Can Osheaga challenge the likes of Coachella and Lollapalooza and come out on top? We certainly think so.

Say what you will, Montreal is a music hotspot. We always knew it – and were damn proud of it too – and judging by the record-breaking turnout at this year’s Osheaga festival, the rest of the world is finally starting to catch on.

Now in its seventh year, Osheaga drew 120,000 music lovers to Parc Jean-Drapeau from August 3-5 to watch 105 acts perform their asses off in everything from scorching killer heat to monsoon-worthy storms. For the first time ever, all three days were sold out, making history and proving that we have a pretty good idea about what it takes to offer local and international music-loving fans a good time.

Yours truly and photographer Andrej Ivanov braced the elements – with the occasional stop in the oasis that was the media area to sit, rest our weary legs and enjoy a cold, refreshing beverage – and we saw, we enjoyed and we conquered.

The Osheaga festival’s performers ranged from good to fantastic, from unknown to award winning and (in)famous the world over.

Kicking things off for me on a real high note were Fun. who, I must admit, I was pleasantly surprised by. Better known as the band behind one of this summer’s catchiest (and best) tunes, one of the ones that ware out the airwaves with such frequent airplay it’s ridiculous, but in a good way, “We Are Young.”

I’m almost willing to bet the large crowd was drawn to their stage early Friday afternoon because of that hit, but even though the song was played second to last, no one budged. Fun. captivated their audience with high energy and solid music, proving themselves as more than a one-hit wonder. Of course, nothing beat “We Are Young,” but with enough fans believing in them and enough time in the industry, they may just prove to be a solid band with a solid live show.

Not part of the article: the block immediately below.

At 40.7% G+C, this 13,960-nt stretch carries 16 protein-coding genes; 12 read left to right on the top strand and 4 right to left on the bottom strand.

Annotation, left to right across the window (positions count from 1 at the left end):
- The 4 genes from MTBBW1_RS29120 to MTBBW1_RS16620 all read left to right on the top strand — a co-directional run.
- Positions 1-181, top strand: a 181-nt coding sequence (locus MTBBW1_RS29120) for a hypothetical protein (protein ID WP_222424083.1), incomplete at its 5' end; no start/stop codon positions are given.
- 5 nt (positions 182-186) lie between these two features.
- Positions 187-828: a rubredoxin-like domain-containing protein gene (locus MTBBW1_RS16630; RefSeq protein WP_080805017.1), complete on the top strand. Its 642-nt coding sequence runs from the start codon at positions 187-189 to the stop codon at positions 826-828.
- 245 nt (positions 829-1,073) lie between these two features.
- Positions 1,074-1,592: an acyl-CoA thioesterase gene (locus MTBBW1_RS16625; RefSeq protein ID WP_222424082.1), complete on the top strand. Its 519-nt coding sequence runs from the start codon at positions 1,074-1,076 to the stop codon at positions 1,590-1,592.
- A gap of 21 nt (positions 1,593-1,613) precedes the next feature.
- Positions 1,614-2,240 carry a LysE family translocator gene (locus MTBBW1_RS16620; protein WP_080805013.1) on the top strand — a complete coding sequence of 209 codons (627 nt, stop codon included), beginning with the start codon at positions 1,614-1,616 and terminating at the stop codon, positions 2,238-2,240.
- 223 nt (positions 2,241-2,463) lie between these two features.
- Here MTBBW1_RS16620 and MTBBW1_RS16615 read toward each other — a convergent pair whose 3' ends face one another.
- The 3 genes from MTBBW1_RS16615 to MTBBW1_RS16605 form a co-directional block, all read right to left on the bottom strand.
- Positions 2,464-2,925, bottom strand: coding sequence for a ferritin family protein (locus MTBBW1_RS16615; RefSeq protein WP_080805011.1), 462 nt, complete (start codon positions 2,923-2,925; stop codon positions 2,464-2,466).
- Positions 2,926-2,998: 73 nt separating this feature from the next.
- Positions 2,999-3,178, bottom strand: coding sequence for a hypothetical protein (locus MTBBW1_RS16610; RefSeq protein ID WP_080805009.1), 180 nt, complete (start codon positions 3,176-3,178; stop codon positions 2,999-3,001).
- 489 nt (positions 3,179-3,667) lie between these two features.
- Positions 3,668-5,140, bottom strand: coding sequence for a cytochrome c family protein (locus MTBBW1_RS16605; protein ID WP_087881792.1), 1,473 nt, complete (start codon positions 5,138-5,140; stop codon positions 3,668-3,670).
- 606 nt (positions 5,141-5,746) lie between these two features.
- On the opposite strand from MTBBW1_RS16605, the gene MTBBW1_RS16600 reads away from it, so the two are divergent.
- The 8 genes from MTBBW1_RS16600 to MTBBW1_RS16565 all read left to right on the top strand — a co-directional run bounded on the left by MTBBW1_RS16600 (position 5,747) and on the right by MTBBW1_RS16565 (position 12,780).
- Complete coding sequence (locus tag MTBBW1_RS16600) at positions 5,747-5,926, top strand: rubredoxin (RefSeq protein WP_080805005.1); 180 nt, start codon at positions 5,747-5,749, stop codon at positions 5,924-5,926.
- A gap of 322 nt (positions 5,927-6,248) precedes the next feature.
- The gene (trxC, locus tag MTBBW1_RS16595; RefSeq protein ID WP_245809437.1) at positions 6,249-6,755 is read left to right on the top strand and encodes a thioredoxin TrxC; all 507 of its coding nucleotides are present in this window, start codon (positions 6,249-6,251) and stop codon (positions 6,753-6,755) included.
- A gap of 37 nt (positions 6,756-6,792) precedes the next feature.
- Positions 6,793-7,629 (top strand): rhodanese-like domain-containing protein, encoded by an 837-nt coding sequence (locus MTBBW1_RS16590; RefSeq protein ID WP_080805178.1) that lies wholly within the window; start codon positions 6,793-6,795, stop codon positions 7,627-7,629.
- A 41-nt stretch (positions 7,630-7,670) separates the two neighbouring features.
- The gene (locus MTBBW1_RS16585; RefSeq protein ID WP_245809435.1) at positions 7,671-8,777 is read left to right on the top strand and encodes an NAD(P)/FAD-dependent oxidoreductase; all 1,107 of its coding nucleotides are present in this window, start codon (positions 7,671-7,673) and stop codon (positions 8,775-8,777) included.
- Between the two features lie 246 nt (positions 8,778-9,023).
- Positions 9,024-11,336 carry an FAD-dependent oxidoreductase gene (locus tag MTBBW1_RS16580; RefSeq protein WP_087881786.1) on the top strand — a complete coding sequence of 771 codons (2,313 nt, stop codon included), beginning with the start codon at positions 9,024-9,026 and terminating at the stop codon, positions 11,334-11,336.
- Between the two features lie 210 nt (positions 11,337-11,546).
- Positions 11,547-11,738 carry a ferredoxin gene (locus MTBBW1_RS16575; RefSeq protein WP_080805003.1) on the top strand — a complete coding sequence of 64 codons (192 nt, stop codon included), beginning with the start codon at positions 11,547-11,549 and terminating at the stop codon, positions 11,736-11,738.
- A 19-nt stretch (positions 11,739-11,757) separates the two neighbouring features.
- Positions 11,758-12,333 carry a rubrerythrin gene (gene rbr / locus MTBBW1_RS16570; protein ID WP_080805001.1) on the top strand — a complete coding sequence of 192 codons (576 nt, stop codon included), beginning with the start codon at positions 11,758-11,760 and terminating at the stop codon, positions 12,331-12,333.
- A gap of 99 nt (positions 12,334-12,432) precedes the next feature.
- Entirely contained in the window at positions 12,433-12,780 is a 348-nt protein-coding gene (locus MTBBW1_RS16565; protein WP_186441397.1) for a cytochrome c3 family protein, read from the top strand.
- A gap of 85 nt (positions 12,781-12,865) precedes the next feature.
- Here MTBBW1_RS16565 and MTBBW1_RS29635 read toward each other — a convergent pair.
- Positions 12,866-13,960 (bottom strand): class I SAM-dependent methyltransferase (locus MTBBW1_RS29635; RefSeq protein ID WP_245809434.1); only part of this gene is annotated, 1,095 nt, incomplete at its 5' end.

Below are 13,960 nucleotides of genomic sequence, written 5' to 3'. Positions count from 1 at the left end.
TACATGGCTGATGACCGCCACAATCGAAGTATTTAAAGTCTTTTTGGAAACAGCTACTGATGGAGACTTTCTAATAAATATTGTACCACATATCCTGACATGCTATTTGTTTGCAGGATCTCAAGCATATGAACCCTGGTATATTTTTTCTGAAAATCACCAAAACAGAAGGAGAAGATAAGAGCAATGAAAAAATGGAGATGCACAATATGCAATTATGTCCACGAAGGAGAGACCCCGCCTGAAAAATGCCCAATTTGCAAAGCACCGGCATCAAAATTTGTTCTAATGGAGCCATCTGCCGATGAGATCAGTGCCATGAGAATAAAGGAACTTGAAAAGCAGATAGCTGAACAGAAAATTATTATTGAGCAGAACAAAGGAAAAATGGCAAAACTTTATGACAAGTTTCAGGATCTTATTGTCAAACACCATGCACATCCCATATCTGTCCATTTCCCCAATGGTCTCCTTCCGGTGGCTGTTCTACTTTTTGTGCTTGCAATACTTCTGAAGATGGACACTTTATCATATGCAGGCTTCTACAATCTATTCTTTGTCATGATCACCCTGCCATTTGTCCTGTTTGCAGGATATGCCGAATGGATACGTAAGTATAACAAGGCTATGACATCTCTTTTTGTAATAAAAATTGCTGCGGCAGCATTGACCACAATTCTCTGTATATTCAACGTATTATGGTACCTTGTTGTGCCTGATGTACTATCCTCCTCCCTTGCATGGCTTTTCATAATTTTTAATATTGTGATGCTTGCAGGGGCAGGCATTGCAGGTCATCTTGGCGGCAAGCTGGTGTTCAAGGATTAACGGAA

Although they aren’t straight up rock – more of a rock and hip-hop fusion – I was really looking forward to seeing one of my favorite party bands (they’re a guilty pleasure of mine, if you will), Down With Webster. Thankfully, they didn’t disappoint. And although some haters could be heard scattered throughout the crowd, the amount of ‘W’s raised high and proud in the air shut them up real quick.

When DWW said sing, the people sang. When they said jump, the people jumped. That’s one thing I love about DWW, they know how to interact with their audience and there’s just something about them that makes you want to really get into it because somehow you know that if you do, you’re gonna have a good time with these guys on stage.

Now, surprises aren’t always great, frankly, sometimes they suck, but Iceland’s Of Monsters and Men were a very, very good surprise. Not knowing much about them, I found myself catching their set thanks to Andrej’s suggestion and I sure was glad about that decision about two minutes in. Any band with an accordion and trumpet is good in my books and when they use them right, I’m in love. The only way I can describe the band and really make a point of how great they are is to say they’re Arcade Fire’s cooler, hipper younger brother.